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Two Corner Brook High students learning CPR already knew the importance of being able to respond to an emergency situation

Stephen Webb, left, partnered with Remy Byrne as the Level 2 students received training in CPR and defibrillation from St. John Ambulance at Corner Brook Regional High School Wednesday.
Stephen Webb, left, partnered with Remy Byrne as the Level 2 students received training in CPR and defibrillation from St. John Ambulance at Corner Brook Regional High School Wednesday. - Gary Kean

Remy Byrne and Kyle Simmons are well aware how crucial having life-saving skills can be.

The two Level 2 students at Corner Brook Regional High School were among around 70 students who participated in a cardio-pulmonary resuscitation and defibrillation training course offered by St. John Ambulance at the school Wednesday morning.

While it may not have been a cardiac arrest crisis, Byrne and Simmons found themselves unexpectedly involved in a different emergency situation about one year ago.

The two were in a group snowmobiling in the Lewis Hills area. They had stopped to assist someone whose machine had broken down.

Another person there hopped on his machine to turn it around. While doing that, the young man struck his head on a tree.

He had not put his helmet back on for the brief manoeuvre and it was soon obvious he had hit his head hard.

“He had a big goose egg on his head,” recalled Simmons.

The injured rider insisted he was fine. Byrne and Simmons took his word for it at first.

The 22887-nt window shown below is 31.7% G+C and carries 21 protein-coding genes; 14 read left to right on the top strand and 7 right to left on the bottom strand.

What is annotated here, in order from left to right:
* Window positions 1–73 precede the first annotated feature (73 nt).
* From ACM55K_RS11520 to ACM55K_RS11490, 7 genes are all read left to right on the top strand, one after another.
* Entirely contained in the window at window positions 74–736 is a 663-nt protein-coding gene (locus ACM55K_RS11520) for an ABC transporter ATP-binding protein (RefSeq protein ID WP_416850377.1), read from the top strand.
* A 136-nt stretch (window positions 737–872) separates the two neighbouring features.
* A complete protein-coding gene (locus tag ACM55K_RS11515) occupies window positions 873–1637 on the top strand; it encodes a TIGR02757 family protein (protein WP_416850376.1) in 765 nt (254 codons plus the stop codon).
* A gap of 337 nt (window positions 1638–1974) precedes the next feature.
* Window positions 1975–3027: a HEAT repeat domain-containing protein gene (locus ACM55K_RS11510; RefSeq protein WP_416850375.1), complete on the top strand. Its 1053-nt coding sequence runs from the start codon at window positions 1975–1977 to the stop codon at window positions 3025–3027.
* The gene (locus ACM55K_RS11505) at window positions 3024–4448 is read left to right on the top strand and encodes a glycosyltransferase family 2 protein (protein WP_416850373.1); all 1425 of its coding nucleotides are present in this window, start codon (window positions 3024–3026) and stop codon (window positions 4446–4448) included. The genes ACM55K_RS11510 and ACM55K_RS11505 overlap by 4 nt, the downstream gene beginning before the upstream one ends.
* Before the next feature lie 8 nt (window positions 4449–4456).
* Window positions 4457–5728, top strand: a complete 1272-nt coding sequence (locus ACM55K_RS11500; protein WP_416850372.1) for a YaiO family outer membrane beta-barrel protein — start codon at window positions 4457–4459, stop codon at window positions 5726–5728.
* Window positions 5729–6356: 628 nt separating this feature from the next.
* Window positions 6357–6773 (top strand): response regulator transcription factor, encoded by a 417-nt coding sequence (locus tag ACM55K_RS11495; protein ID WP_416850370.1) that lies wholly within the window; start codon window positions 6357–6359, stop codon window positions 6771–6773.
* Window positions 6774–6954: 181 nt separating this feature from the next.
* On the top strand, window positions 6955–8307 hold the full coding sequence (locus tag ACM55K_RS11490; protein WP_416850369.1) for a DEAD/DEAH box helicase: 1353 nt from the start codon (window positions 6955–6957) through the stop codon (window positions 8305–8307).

“There was a girl with us who knew first aid and she recognized he was showing possible signs of a concussion and hypothermia,” said Byrne.

They ended up wrapping the injured man in a warm blanket and got him out of the woods and to the hospital as quickly as they could.

They never realized it at the time, but their actions helped save this person’s life.

“It turned out that he had some internal bleeding on his brain,” Byrne said. “They told us if we had been another half an hour or so longer, he might have died.”

After Wednesday’s training, Byrne and Simmons have the knowledge to help someone experiencing cardiac arrest. They hope they never have to use it, but are only too glad to have the ability to recognize and respond to such an emergency.

They already know from experience that a situation can get serious in a hurry and without warning.

“You never know when you might need it,” said Simmons.

Friends Remy Byrne, left, and Kyle Simmons helped save someone's life a year ago. Wednesday, they learned how to do CPR and defibrillation to help someone in cardiac arrest.
Friends Remy Byrne, left, and Kyle Simmons helped save someone's life a year ago. Wednesday, they learned how to do CPR and defibrillation to help someone in cardiac arrest.

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